What to do when you dislike your partner's friends

What to do when you dislike your partner's friends

© Savant LLC Image by: © Savant LLC Author: Canadian Living


What to do when you dislike your partner's friends

No matter how much you love your partner, you might find it difficult to be accepting of all of his friends. Since successful relationships are all about compromise, dealing with a less-than-desirable social crew starts with some negotiation.

We asked Judith Levene, a registered social worker with a PhD in psychiatry, to share some pointers on how you and your partner can reach a healthy agreement about your separate social lives.

1. Voice your issues about his friends, but don't accuse
In order to move past any issues that may arise in your relationship, it's important that you voice your opinions and make yourself heard. However, in order for a conversation about your partner's choice of friends to be constructive, it is vital that you address any qualms you have about his friends with respect.

Levene suggests framing your grievances through your own experience, beginning with the words "I feel," rather than placing blame. "It's easier for the receiver of a message to hear an ‘I' statement than a ‘You' statement," she explains.

Your grievance is more likely to be understood when you address it from your point of view, rather than approaching your partner in an accusatory way. Being accusatory will likely trigger a "defence mode" response in your partner, which closes off empathy and understanding.

2. Listen to your partner's side of the story
Don't be afraid to ask your partner -- in a non-confrontational way -- to explain why the friend in question means so much to him. Your partner may need to explain his friendship with that person to you in order for you to reach a place where you can respect their relationship.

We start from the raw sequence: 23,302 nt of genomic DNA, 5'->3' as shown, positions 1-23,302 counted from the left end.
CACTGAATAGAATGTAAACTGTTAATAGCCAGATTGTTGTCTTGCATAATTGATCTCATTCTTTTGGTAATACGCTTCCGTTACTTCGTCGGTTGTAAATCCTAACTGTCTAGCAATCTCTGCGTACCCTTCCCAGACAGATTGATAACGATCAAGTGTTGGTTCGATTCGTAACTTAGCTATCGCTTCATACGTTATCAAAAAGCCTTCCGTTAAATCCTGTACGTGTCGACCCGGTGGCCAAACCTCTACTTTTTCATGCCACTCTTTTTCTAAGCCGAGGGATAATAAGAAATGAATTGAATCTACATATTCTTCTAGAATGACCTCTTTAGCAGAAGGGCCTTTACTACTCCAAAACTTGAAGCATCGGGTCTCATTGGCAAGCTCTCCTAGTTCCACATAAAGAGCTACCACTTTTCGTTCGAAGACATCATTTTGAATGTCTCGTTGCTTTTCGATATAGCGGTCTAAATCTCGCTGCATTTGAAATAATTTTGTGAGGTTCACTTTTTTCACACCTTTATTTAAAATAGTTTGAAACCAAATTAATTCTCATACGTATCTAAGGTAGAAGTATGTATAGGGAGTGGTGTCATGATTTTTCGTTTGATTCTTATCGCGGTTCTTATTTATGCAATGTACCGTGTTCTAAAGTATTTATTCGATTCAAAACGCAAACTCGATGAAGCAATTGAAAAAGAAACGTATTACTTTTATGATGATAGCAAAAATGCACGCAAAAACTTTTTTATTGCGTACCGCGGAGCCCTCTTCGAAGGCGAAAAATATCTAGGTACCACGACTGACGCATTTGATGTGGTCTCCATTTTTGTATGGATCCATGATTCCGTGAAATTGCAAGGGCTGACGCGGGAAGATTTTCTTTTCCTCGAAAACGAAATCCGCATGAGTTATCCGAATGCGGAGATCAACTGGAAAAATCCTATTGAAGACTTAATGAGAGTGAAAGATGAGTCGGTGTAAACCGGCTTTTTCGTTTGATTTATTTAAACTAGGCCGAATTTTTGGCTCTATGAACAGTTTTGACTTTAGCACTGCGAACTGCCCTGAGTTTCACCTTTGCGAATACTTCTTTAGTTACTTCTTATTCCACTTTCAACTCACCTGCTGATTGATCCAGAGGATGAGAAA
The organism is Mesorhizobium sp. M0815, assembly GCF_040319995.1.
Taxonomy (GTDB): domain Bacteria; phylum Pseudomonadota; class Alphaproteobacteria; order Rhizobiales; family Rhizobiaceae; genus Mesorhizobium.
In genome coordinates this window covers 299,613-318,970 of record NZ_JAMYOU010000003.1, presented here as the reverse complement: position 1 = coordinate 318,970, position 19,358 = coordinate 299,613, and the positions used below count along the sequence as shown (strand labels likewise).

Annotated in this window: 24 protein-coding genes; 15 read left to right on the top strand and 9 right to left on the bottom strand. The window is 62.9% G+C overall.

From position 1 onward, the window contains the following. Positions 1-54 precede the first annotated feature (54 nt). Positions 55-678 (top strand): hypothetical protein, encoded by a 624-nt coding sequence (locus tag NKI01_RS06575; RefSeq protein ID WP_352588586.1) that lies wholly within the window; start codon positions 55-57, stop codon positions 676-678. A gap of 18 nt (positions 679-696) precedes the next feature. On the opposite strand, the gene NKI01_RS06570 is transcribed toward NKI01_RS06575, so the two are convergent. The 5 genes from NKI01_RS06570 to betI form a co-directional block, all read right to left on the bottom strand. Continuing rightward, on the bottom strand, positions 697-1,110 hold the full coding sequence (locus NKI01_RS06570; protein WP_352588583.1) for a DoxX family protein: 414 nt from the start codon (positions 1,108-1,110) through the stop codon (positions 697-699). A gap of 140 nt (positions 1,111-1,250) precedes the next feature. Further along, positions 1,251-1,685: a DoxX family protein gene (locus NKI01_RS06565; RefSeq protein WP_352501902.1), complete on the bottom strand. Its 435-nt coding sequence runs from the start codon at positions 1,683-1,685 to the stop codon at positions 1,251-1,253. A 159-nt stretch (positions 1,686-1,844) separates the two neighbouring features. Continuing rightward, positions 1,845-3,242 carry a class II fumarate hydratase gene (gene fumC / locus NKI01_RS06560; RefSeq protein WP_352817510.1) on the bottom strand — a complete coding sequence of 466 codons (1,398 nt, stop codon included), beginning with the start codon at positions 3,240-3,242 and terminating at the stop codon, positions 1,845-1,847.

"It is very important to feel that there is room for both of you on the table and that it is a relationship in which you can both listen and feel listened to," says Levene.

Hearing your partner's perspective may help you to understand his relationship with that particular friend. While you don't necessarily have to like all of your partner's friends, respecting that these people are a part of his life is required for you to have a healthy relationship of your own, Levene advises.

Page 1 of 2 -- Find out why it's best not to coerce your partner into ignoring his friends on page 2
3. Don't force your partner to ditch his friends
If you try to coerce your partner into dropping certain friends, whether by passive aggressiveness or emotional manipulation, your actions will likely be met with resentment. For you and your partner to maintain healthy social lives, negotiation needs to take place.

"The essence of a good relationship is the capacity to negotiate. Coercing someone into submission about the way they feel -- or being coerced into submission -- is a destructive relationship strategy," explains Levene.

"Negotiate about individual friends, joint friends and the ways in which partners spend their social time. This includes the choice to socialize separately in some instances," she says.

Setting ground rules for your separate social lives ensures you're on the same page about what is acceptable for both of you.

4. Be realistic
Asking your partner to change his social habits may be an unreasonable request, so be practical in what you ask of him when you negotiate.

"No one should lose most or even many of one's friends. Submission to the will of the other isn't a good basis for a relationship," warns Levene.

You can't change your partner's friendships; you can only change the way you think about those friendships. Don't expect your partner to cut all ties with someone just because you don't approve of him or her, says Levene. Even if your partner did stop seeing a specific friend, it wouldn't be a genuine decision and the result would likely lead to resentment down the road.

5. Agree to disagree
If you can't come to a mutual agreement on your separate social lives, it doesn't mean your relationship is doomed. "It can be healthy to agree to disagree, as long as it occurs with mutual respect and agreement, not coercion," says Levene.

Agreeing to disagree can be a way of showing that you accept each other's opinions. Acceptance must be acknowledged for any social arrangement to exist respectfully.

Being less than enthused about your partner's friends doesn't mean your relationship is going to fail. By adopting an open mind and being willing to compromise, you and your partner should be able to come to an agreement about your separate social lives.

Remember that negotiation and compromise are the keys to getting past most difficult situations in relationships.

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What to do when you dislike your partner's friends